Favourite poems

hunts cyclists 1
Before it all started “Straight of limb, true of eye, steady and aglow.”

As an excercise our U3A writing  group members each wrote a short piece about their favourite poems and included the poem or poems in the piece. Over the following months we will be publishing the contributions on this blog.

The first piece in this series is by Val Fish, it seems a strange time of the year to use this example but we are approaching spring, a time of renewal, new growth and the hope for better things. We can only have spring after winter the sun can only rise after it has gone down.

For the Fallen by Laurence Binyon

Inspiration for ‘For The Fallen’

Laurence Binyon composed his best known poem while sitting on the cliff-top looking out to sea from the dramatic scenery of the north Cornish coastline. A plaque marks the location at Pentire Point, north of Polzeath. However, there is also a small plaque on the East Cliff north of Portreath, further south on the same north Cornwall coast, which also claims to be the place where the poem was written.

The poem was written in mid September 1914, a few weeks after the outbreak of the First World War. During these weeks the British Expeditionary Force had suffered casualties following its first encounter with the Imperial German Army at the Battle of Mons on 23 August, its rearguard action during the retreat from Mons in late August and the Battle of Le Cateau on 26 August, and its participation with the French Army in holding up the Imperial German Army at the First Battle of the Marne between 5 and 9 September 1914.

Laurence said in 1939 that the four lines of the fourth stanza came to him first. These words of the fourth stanza have become especially familiar and famous, having been adopted by the Royal British Legion as an Exhortation for ceremonies of Remembrance to commemorate fallen Servicemen and women.

Laurence Binyon was too old to enlist in the military forces, but he went to work for the Red Cross as a medical orderly in 1916. He lost several close friends and his brother-in-law in the war.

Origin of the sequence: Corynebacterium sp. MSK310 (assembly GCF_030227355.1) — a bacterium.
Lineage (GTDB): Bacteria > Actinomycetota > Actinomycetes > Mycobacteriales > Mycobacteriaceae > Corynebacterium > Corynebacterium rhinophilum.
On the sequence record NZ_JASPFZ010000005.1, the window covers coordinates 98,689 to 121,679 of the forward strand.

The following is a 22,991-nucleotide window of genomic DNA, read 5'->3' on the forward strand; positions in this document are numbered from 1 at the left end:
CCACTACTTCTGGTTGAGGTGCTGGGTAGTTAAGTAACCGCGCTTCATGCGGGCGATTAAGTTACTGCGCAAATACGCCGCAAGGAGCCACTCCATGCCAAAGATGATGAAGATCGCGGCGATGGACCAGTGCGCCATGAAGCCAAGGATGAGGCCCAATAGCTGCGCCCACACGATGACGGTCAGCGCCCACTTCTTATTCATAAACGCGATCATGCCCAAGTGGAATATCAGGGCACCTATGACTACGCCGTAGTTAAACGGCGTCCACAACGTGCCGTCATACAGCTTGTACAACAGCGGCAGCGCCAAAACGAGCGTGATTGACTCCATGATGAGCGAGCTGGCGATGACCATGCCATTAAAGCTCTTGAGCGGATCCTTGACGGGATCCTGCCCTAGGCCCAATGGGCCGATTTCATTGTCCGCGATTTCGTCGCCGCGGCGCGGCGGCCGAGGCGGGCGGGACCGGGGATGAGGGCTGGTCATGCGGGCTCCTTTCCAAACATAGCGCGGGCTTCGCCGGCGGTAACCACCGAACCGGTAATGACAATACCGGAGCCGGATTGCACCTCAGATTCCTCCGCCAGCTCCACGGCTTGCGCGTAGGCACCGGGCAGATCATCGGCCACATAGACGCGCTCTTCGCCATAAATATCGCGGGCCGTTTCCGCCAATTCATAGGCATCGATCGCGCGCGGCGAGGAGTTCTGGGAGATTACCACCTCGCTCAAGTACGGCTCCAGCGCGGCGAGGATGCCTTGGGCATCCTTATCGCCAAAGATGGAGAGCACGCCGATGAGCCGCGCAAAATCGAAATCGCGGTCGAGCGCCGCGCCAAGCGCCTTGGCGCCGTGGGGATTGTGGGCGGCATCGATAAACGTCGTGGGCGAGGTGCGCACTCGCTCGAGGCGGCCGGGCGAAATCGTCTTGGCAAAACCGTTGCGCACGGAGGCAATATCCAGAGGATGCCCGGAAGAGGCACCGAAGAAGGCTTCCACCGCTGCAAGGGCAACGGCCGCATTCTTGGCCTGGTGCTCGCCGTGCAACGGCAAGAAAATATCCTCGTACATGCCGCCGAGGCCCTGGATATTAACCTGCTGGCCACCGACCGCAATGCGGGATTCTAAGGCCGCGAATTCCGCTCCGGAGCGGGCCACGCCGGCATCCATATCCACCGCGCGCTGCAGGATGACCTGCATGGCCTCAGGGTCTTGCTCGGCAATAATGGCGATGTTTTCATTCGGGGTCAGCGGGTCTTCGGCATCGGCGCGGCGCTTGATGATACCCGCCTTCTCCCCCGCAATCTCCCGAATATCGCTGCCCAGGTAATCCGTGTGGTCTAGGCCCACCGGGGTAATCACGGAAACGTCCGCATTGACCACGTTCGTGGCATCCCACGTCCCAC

For The Fallen

With proud thanksgiving, a mother for her children,

England mourns for her dead across the sea.

Flesh of her flesh they were, spirit of her spirit,

Fallen in the cause of the free.

 

Solemn the drums thrill; Death august and royal

Sings sorrow up into immortal spheres,

There is music in the midst of desolation

And a glory that shines upon our tears.

 

They went with songs to the battle, they were young,

Straight of limb, true of eye, steady and aglow.

They were staunch to the end against odds uncounted;

They fell with their faces to the foe.

 

They shall grow not old, as we that are left grow old:

Age shall not weary them, nor the years condemn.

At the going down of the sun and in the morning

We will remember them.

 

They mingle not with their laughing comrades again;

They sit no more at familiar tables of home;

They have no lot in our labour of the day-time;

They sleep beyond England’s foam.

 

But where our desires are and our hopes profound,

Felt as a well-spring that is hidden from sight,

To the innermost heart of their own land they are known

As the stars are known to the Night;

 

As the stars that shall be bright when we are dust,

Moving in marches upon the heavenly plain;

As the stars that are starry in the time of our darkness,

To the end, to the end, they remain.

 

Laurence Binyon 1869 – 1943

For the Fallen
For the Fallen we will remember them.

Postscript

I was privileged to perform on the stage at The Broadway Peterborough in 2014, in the ‘Sing for Life’ ladies’ choir, to raise funds for a new wing at Sue Ryder’s Thorpe Hall Hospice.

On the 100th Anniversary of the beginning of the First World War, we sang an adaptation of ‘For The Fallen’ by Rowland Lee.

In the final few bars, we were as stunned as the audience as poppies came falling from above onto the stage. It was a moment I’ll always treasure.

 

Valerie Fish

The love of words.

Reflections in water of reeds and a duck
Reflections

This post is by Tessa a wonderful poet and a member of our Whittlesey Wordsmiths writing group, look out for her work it is outstanding.

I love words. I love how they sound most of all. I was born too soon for children’s stories on tapes but when my daughter came along we would sit in bed with an ear piece each and listen to books read mostly by actors. I love the timbre of the words. How different they sound depending on who is reading them.  Some stories I prefer to have read by the author, some not. I love how single phrases said by different people can have a different inference. “I need you now”; can sound demanding, romantic or just plain whiney depending on who is saying it.

Most of all I love words that rhyme. Poems are my favourite thing. Writing them sometimes seems trivial because the words come easily. But then I can get stuck on a single word and change several lines and make new rhymes.

The spoken word only becomes harsh to me when spoken not in an accent but irreverently. English is glorious when spoken well. I hate slang, I hate don’t, didn’t, whatever. I hate “did yourself know that” Who are these people who think it is fine to change the English language.

My grandmother always said you could tell the quality of a person by the shoes on their feet and the words in their head. My grandmother knew a thing or two.

Tessa Thomson